The captain’s eyebrows did a dance across his forehead. “What’s wrong with zeppelins?”

“That’s a ridiculous name.”

“Er, well, look, I didn’t come up with it,” the captain told him. Viktor rolled his eyes. “Anyway, took every zeppelin in the land, loaded them up with five thousand of the best troops in the countryside, and launched, following our shells to the Moonian strongholds.”

Viktor didn’t think the army had five thousand strong men now, much less fifty years ago. But he held his tongue. The captain was clearly enjoying his story. The old soldier struggled to kneel. His voice became hushed, and he gripped Victor’s shoulder.

“Uncanny it was, the battle. We couldn’t hear a thing. But we saw bright lights and fires in the heavens. We saw explosions on that barren surface that rivaled anything our guns had already thrown at it. The astromen, they said they could see better with their telescopes, your grandfather leading the charge off the zeppelins. They said the Moonian defense was awful, their dead air splitting with electrical bursts and red beams that vaporized everything in their path. But our men pushed forward. They crashed against the Moonian bunkers and sundered them, sword and rifle felling the beasts where they stood. The King pushed the assault, leading his men deep into moon canyons, and the astromen could see only the dust stirred up by their boots.”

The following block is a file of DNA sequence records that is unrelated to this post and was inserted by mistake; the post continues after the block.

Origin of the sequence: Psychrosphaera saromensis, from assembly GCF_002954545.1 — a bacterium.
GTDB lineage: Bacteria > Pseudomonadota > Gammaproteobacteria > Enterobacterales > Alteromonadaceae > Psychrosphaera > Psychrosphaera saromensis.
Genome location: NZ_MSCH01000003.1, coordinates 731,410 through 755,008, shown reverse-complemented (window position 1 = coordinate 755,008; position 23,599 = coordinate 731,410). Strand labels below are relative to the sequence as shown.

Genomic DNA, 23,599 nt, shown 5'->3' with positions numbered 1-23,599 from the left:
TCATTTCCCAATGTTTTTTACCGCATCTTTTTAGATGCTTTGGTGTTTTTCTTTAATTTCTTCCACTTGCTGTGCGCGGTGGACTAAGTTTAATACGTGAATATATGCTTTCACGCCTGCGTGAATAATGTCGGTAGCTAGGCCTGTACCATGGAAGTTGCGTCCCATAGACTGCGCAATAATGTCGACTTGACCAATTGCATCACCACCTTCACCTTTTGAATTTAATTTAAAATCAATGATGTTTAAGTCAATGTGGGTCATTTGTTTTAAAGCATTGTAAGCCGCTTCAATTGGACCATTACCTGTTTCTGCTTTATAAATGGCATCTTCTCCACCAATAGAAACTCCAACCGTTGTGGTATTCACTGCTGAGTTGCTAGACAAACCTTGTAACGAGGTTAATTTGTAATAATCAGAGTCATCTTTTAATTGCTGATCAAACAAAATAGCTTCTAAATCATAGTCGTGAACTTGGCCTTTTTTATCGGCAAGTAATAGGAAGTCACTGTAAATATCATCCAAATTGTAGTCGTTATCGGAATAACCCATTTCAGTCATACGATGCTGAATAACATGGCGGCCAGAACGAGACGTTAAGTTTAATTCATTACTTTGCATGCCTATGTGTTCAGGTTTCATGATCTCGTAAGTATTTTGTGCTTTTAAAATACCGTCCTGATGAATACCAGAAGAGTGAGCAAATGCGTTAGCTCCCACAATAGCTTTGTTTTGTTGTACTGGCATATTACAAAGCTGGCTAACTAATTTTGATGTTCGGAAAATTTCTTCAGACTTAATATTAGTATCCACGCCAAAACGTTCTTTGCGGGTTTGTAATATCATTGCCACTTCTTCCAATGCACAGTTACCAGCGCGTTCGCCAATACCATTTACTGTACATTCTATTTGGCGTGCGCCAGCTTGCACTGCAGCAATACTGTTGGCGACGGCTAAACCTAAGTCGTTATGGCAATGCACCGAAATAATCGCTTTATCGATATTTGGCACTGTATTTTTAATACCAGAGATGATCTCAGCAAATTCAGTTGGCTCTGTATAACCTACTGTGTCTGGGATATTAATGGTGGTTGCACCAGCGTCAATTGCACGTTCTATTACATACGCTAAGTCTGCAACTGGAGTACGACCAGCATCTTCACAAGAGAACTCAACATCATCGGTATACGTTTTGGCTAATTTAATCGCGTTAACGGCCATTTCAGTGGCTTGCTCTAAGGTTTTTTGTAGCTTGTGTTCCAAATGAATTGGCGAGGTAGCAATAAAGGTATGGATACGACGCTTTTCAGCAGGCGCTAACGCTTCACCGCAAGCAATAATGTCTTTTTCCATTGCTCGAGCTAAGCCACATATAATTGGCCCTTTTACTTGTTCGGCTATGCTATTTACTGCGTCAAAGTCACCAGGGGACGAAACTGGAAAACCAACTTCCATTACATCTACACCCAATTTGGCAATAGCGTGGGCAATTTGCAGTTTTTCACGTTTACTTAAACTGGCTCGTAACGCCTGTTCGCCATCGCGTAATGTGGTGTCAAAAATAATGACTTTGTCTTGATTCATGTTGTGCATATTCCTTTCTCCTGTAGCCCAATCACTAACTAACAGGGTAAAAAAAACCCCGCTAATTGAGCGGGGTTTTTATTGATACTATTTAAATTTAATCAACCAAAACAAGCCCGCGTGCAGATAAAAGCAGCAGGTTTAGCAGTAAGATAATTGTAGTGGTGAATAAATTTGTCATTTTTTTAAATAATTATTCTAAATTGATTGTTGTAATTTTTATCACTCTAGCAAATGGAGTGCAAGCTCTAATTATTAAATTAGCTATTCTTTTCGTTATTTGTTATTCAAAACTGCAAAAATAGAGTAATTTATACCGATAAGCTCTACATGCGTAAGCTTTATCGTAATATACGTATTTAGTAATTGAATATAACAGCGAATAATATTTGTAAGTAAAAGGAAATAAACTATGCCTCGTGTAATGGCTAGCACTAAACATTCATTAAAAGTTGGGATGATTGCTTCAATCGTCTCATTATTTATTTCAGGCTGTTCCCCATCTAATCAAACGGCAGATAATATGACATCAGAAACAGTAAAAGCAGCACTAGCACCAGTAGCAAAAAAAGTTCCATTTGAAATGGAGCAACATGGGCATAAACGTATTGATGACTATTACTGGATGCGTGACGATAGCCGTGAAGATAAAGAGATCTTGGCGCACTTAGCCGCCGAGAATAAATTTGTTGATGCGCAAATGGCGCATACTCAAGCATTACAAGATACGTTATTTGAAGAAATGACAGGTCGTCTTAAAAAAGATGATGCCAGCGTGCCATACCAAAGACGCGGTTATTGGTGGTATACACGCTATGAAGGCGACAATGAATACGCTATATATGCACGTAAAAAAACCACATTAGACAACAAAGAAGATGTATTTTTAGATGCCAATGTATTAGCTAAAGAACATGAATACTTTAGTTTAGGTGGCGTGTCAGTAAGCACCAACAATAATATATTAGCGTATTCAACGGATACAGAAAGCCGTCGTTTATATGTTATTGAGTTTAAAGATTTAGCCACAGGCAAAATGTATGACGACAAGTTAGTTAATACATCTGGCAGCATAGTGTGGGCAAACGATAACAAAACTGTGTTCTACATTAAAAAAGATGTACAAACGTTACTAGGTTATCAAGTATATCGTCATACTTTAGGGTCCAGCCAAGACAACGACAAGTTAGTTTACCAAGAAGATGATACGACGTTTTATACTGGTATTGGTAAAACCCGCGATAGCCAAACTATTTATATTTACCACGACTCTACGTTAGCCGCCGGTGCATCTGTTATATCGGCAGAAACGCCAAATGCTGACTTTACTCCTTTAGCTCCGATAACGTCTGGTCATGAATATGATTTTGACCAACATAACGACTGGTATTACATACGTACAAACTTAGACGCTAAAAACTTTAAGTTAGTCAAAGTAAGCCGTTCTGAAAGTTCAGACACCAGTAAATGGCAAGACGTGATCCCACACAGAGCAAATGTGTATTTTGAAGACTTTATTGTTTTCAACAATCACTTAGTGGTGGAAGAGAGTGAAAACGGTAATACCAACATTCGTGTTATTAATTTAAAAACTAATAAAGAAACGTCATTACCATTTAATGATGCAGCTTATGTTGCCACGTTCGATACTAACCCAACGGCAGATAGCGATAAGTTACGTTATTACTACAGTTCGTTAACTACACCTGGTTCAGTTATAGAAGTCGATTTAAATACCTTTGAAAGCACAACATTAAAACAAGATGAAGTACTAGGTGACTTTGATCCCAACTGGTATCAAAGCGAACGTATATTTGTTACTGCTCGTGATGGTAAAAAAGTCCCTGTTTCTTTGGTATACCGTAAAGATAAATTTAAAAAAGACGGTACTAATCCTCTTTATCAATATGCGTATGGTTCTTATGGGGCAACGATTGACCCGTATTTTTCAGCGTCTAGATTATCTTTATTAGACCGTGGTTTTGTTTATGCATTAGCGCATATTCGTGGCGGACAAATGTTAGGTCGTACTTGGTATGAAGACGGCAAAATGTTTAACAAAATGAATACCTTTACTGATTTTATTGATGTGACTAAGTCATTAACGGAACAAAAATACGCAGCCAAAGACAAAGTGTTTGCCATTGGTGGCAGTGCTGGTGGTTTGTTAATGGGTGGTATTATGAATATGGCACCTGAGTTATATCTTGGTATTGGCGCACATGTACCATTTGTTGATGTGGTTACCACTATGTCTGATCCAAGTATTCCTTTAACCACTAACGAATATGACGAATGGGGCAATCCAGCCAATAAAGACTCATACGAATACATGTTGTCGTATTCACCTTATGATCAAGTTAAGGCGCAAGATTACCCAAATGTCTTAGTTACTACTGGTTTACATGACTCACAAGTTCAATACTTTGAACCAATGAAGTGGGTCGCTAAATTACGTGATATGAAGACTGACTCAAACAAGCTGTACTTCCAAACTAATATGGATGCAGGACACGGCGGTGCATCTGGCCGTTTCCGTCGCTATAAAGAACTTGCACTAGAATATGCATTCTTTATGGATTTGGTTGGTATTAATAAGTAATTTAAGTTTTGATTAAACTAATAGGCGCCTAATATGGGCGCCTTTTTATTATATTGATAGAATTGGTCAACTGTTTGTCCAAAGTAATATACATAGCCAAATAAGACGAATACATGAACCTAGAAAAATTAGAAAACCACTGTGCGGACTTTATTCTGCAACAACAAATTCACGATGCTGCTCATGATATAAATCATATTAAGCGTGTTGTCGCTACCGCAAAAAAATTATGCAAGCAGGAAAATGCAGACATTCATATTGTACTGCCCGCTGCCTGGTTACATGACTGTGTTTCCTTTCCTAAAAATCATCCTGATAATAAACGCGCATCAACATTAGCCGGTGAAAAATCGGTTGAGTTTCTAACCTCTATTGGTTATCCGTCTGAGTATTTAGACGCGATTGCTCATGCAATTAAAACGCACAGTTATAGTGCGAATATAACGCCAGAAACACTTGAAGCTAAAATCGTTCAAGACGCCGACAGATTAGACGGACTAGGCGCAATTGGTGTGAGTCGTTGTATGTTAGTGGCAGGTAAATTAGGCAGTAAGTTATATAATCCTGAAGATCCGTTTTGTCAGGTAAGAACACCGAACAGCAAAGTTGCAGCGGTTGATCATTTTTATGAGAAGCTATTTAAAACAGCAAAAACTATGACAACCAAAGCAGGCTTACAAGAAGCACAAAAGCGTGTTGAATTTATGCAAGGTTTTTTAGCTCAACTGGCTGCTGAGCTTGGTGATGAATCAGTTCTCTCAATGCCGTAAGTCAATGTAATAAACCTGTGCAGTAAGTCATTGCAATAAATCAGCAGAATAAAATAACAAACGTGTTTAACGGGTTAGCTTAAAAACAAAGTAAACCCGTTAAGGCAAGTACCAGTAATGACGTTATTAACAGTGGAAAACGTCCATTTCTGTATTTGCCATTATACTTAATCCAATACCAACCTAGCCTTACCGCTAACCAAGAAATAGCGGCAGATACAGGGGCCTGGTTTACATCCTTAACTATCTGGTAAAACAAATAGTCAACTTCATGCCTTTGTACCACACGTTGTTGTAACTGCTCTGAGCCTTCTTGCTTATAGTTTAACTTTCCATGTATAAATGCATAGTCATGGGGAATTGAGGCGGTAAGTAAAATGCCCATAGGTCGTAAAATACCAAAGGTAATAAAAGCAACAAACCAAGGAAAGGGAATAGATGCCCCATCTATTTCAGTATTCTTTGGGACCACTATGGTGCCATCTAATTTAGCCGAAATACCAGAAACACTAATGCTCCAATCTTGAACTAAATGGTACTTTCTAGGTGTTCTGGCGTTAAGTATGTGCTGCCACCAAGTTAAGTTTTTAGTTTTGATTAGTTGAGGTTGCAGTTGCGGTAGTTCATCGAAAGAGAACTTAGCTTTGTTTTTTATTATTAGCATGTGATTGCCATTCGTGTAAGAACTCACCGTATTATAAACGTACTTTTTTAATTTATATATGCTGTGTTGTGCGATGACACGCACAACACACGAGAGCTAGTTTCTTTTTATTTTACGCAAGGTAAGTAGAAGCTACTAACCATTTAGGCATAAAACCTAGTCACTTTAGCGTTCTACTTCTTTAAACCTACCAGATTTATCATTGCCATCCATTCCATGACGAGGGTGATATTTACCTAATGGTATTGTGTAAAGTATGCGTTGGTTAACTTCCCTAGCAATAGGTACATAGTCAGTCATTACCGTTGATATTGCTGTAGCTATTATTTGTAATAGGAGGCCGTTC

Viktor found himself holding his breath despite his misgivings about the story’s voracity. The captain bowed his head, as though holding a moment of silence for those who gave their lives in the great and dreadful battle for Aristarchus Crater or some other obscure lunar landmark.

“Your grandfather returned from the moon war with only a handful of ships, ragged men all,” the captain said. “The cost was great, but our freedom from the tyranny of the, um…”

“Moonians,” Viktor offered.

“Yes, the Moonians. We were finally free of their vicious yolk.”

“What had they done?”

The captain groaned as he hauled his considerable bulk up to stand. “Hmm? Oh, I don’t remember. Trade embargo or something.” He stuffed the last of his chicken wrap into his mouth. “Just, you know, freedom never free and all that. Never forget.” He clapped his hands on his pants and turned away to resume his patrol.

Viktor squinted at the moon. He had excellent eyesight, the royal doctors said so. He was sure something up there was moving, but perhaps it was just a wisp of cloud.

He heard something scuff the stone behind him, and the Royal Astronographer, Osgar, rushed past with a perfunctory greeting. Osgar called quietly to the captain. They spoke in low tones that gradually rose in heated debate. Finally, the astronographer thumped a fist against the captain’s breastplate, and the soldier fell silent. His shoulders sagged. As Osgar moved on, toward the tower, the captain looked up at the dark sky. Just barely, Viktor heard him mutter in a stricken voice, “They’re back…by the gods, they’re back…”